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Attorney Cohen Reopens Deportation Case and Wins Asylum for Haitian Client with Seizure Condition

Epilepsy Deportation Case

Medical Evidence was Key to Winning Asylum Case

 

Attorney Cohen was retained in the case of a person who was detained and facing the prospect of imminent deportation to Haiti, due to an outstanding deportation order. Client was suffering from a seizure condition, and due to client’s criminal record, client faced being detained in a Haitian jail upon arrival in Haiti. Attorney Cohen motioned the Board of Immigration Appeals (BIA) to eliminate the deportation order, and send the case back down to the Immigration Court. The BIA granted the motion to reopen, and remand the case to the Immigration Court in Miami. The Immigration Court granted client asylum in the United States. Attorney Cohen persuaded the tribunal that his client would face persecution if deported to Haiti. The government did not appeal.

Cohen Wins Convention Against Torture (CAT) Case for Mentally-Ill Haitian Client at Krome Detention Center in Miami

A young man who arrived in the United States as a child was detained by immigration after serving a criminal sentence for a drug offense. While serving his criminal sentence and while in immigration detention, client was treated for schizophrenia. Attorney Cohen used client’s county jail and federal medical and psychiatric records in support of an application for Torture Convention relief from deportation. Attorney Cohen argued that client would likely be subject to torture if returned to Haiti, due to his mental illness and Haiti’s policy of detaining “criminal deportees.” Additionally, Cohen presented expert psychological and country-condition evidence, along with testimony of client’s family members. The Immigration Court denied the application. Attorney Cohen appealed the decision to the Board of Immigration Appeals (BIA). Attorney Cohen won the appeal, with the BIA reversing the Immigration Judge’s decision, and granting client Torture Convention Relief.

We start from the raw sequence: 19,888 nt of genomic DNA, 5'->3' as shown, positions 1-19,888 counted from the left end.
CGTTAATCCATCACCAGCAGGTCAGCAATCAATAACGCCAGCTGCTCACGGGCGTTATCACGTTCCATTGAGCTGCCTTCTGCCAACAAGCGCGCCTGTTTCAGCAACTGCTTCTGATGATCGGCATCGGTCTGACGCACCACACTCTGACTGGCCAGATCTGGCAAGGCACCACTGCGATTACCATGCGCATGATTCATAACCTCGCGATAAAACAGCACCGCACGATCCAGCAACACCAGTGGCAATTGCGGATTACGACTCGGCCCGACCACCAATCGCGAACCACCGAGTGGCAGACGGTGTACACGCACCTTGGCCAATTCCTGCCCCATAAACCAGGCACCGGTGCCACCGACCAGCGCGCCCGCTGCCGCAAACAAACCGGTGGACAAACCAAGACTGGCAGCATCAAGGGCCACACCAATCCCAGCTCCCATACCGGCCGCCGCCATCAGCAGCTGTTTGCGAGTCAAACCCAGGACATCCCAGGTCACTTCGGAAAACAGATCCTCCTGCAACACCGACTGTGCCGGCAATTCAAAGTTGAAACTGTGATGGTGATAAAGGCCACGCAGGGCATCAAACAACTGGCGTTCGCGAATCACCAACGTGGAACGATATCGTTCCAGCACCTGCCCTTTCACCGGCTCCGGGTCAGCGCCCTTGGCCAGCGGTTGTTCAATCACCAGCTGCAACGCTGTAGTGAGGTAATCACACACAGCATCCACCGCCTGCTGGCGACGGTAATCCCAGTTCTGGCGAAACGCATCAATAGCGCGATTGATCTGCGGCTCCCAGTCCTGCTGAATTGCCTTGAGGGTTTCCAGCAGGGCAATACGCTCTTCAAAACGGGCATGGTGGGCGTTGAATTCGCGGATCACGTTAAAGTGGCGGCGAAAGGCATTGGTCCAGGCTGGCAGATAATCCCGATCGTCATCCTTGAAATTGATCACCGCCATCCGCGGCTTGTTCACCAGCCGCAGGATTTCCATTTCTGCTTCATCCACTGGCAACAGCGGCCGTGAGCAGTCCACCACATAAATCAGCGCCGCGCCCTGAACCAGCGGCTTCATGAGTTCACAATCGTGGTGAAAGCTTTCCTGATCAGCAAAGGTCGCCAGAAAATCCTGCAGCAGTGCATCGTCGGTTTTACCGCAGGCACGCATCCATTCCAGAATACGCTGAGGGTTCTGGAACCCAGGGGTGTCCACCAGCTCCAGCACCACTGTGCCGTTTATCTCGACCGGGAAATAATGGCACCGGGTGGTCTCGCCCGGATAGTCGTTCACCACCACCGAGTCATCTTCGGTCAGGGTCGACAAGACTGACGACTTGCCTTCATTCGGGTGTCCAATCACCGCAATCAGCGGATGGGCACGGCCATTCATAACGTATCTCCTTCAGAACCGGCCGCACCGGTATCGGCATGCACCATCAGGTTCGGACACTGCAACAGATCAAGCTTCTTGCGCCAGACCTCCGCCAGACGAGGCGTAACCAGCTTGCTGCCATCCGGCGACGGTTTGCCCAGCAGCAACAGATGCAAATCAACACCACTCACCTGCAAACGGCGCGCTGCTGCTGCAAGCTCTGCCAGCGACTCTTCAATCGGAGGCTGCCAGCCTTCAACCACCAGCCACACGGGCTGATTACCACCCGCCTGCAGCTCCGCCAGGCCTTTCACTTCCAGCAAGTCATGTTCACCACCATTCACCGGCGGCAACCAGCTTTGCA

Click here to read the BIA’s decision.

Click here to see the BIA’s decision featured on a LexisNexis’s website.

Attorney Mitchell J. Cohen

Mitchell J. Cohen, Esq.

 

 

 

 

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Green Card for Man with Aggravated Battery Conviction

212(h) Waiver for Client in Miami with Aggravated Battery Conviction

 

Felony Conviction Threatened to Result in Deportation

A young man from a Caribbean country got caught up in a barroom brawl, and as a result of the melee he was charged with aggravated battery. The charge resulted from an allegation that he had hit someone over the head with a bottle. He was subsequently convicted. The crime would have disqualified him from a green card unless immigration granted him a section 212(h) waiver.

 

A Well-Presented Section 212(h) Waiver at the Miami District Office

Attorney Cohen represented him in an application for residency with the USCIS in Miami, requesting that the crime be waived (forgiven for immigration purposes). Client was taking care of his 2 ailing parents, both of whom suffered from chronic medical conditions. Attorney Cohen obtained evidence from experts in support of the case, including detailed letters from the parents’ physicians, and psychological reports on them as well. The documentation demonstrated that the parents were physically and emotionally very dependent on having their son living with them and caring for them. The reports also discussed the negative impact that deportation of the son would have on the parents’ well-being. Attorney Cohen provided evidence of client’s rehabilitation, as well as a detailed brief on the factual and legal issues.

OUTCOME: client was issued a green card, and not deported from the United States .

 

212(h) Waiver for Client with Shoplifting Arrests

Attorney Cohen represented a woman in an adjustment of status application (“green card application”) in Broward County, Florida . She was convicted of several shoplifting offenses, making her inadmissible as an alien convicted of a crime involving moral turpitude. The residency application would have been denied, unless a waiver application was granted. USCIS granted the Section 212(h) waiver, based on evidence that her U.S. Citizen daughter would suffer extreme hardship if either separated from her mother, or if they both had to relocate outside of the United States . Attorney Cohen presented detailed affidavits and other evidence documenting the exceptionally close relationship of mother and daughter, along with evidence that the daughter was living with her mother, having fled an abusive relationship. Key evidence was a thorough psychological report of the daughter, documenting her emotional fragility and predicting based on the psychological evaluation, the very likely prospect of extreme psychological hardship to the daughter should her mother be forced to leave the United States . Evidence of the applicant’s remorse and rehabilitation was also submitted. Attorney Cohen highlighted the issues and argued in support of the waiver in a legal brief. Result: 212(h) WAIVER GRANTED and RESIDENCY APPLICATION APPROVED by the USCIS Oakland Park Field Office.